New Braunfels Herald Zeitung (Newspaper) - February 8, 1985, New Braunfels, Texas
Man to discuss prosperity plan
“God’s plan for prosperity” will be the topic of discussion Saturday and Sunday at Tree of Life Fellowship, 125 Highway 81 West.
The services will feature David Copple of Sacramento, Calif. For the past several years, Copple has been discussing what he calls “God’s formula for prosperity.
Wage earners are feeling the pinch of inflation, say Tree of Life leaders. Coppled formula solves the problem for many church goers according to pastors who have sponsored the services.
Copple uses a chart showing 50 to IOO Scriptual references. Copple tells how he built a business from an organization with financial woes.
Pastor Donald F. Duncan invites all interested persons to the lectures. There is no charge for the seminar, but a free-will offering will be taken. Participants should attend all the services — Saturday at 7 p.m.; Sunday at IO a.m. and 7 p.m. Call 625-6375 for more information.
Catholic priests maintain posts with Nicaraguan government
By GEORGE W. CORNELL AP religion writer
All four Roman Catholic priests holding high posts in the Nicaraguan government evidently are sticking to their jobs, and for doing so are barred by the Vatican from exercising their priesthood.
This became apparent this week after another of them, the American-born Rev. Miguel d’Escoto, met with the head of his order and made clear he would stay on as Nicaragua's foreign minister.
His order, the U.S.-founded Maryknoll Fathers and Brothers, emphasized that he remains a member priest and has the group’s “support, respect and friendship” in heeding his conscience to serve the Nicaraguan people.
He was the third of four priests in the Nicarguan government to make that choice, and apparently the deadline was near, or passed, for the fourth to be automatically suspended for staying in Nicaragua's Cabinet.
Three remain priests, but under the Vatican sanctions are prohibited from celebrating Holy Communion or other sacramental roles. The fourth. Edgar Parrales, Nicaragua's ambassador to the Organization of American States, resigned last month from the priesthood.
Nicaragua's education minister,
Three remain priests, but under the Vatican sanctions are prohibited from celebrating Holy Communion or other sacramental roles. The fourth resigned last month from the priesthood.
the Rev. Fernando Cardenal, was dismissed from the Jesuits in December, and the culture minister, the Rev. Ernesto Cardenal, would have had to resign this week to avoid automatic suspension under a time limit set by Bishop Paulo Vega.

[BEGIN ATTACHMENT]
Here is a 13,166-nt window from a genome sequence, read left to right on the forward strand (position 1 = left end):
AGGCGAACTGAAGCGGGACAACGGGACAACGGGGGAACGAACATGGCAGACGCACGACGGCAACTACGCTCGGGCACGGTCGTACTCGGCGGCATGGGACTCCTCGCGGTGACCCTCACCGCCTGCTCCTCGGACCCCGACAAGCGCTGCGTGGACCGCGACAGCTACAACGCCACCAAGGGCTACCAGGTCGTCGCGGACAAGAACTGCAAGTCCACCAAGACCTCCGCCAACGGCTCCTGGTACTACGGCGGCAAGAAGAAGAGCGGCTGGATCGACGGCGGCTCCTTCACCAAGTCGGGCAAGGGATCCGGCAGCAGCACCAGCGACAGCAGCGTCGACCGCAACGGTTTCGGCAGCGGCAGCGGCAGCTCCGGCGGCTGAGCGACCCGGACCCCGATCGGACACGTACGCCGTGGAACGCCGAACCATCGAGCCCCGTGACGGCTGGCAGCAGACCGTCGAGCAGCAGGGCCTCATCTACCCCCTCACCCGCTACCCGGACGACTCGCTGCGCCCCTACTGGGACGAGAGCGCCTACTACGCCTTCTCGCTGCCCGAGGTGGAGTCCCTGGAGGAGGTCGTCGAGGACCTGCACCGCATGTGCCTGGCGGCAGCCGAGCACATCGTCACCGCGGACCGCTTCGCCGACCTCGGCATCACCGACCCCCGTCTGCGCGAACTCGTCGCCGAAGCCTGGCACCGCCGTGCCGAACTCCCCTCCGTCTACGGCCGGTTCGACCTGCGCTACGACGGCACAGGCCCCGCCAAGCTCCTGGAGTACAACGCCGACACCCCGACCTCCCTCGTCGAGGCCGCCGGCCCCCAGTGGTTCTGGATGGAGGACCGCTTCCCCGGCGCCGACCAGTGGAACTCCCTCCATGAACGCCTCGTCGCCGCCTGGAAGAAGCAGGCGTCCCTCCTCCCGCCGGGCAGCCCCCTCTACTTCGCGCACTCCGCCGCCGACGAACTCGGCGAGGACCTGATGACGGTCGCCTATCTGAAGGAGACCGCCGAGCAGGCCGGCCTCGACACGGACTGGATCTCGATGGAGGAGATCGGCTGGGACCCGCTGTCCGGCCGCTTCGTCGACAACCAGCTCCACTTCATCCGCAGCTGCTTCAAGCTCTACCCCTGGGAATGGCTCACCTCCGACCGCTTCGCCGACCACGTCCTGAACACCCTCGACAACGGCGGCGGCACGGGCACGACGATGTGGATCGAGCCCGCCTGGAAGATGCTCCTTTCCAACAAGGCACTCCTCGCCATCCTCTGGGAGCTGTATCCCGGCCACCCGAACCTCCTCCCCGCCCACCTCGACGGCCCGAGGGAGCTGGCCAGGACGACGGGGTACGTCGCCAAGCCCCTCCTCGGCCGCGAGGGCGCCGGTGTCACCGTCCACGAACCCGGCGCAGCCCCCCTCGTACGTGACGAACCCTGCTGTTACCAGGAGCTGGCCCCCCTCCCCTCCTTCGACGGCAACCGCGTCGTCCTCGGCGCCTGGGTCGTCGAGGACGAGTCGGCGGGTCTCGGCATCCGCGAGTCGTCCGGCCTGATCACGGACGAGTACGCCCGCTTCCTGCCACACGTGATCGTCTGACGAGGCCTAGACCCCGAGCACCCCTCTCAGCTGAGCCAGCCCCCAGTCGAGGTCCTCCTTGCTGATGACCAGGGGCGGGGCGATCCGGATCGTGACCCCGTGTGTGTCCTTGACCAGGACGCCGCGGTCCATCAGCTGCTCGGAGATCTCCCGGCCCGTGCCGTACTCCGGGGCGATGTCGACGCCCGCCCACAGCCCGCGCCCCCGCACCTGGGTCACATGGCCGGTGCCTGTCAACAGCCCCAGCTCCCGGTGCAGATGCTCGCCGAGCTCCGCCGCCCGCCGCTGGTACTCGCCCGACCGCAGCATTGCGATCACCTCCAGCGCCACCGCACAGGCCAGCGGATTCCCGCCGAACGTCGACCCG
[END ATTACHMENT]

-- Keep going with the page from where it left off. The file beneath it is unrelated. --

They all had voluntarily abstained from exercising their priesthood since 1981 at the request of the Nicaraguan bishops, but Pope John Paul II ordered them formally suspended from priestly functions unless they stepped down.
The Vatican has been pressing the case for more than a year under the pope's opposition to priests in public office, a policy incorporated into the recently completed revision of canon law.
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Religious officials deal with dissidence
The Rev. William Boteler, superior general of the Maryknollers, based in Maryknoll, N.Y., said it has backed d’Escoto in his government service because of his “consistent and creative policy in peacemaking.”
He has “labored tirelessly to preserve peace in Nicaragua and has made a major contribution to avoiding a regionalization of war in Central America,” Boteler said.
He said that when he met with d’Escoto last week to give him the Vatican’s notice, d’Escoto indicated “he feels in conscience he can best serve the cause for peace and reconciliation” by staying in office.
He “painfully agrees to conform to the sanctions imposed by the Vatican with the hope it holds for him to return to the full exercise of the priesthood in the future,” Boteler said in a statement.
The Maryknoll order, the U.S. Roman Catholic bishops and most Protestant denominations have opposed U.S. support for guerrillas fighting the Nicaraguan government.
d’Escoto, 52, bom in I.os Angeles and educated at U.S. Catholic colleges and at the Maryknoll Seminary in New York, served as a missionary in Chile for nine years and for another nine years as communications director at Maryknoll headquarters until being named Nicaragua's foreign minister in 1979.
PITTSBURGH — The controversy surrounding the jailing of dissident Lutheran minister D. Douglas Roth has forced his religious superiors to weigh age-old moral questions as they grapple with the “awesome problem” of a grassroots rebellion in their ministerial ranks.
Armed with Bibles and statistics of acute unemployment in their bluecollar parishes, Roth and about a half-dozen other Lutheran ministers in the Pittsburgh area have publicly criticized their religious superiors, demonstrated and defied secular court orders, all in the name of social justice.
Roth and his colleagues say Lutheran officialdom is corrupted by monied interests and isn’t doing enough to help steelworkers and other unemployed.
Church officials retort that the ministers are power-seekers who are distorting the Bible and misreading church documents.
“This has been one awesome problem,” says the Rev. Mont O. Bowser of the Western Pennsylvania-West Virginia Synod of the Lutheran Church in America.
The struggle has raised questions about the authority of a bishop in the non-hierarchical Lutheran church to discipline his ministers and about the role of civil courts in internal church disputes.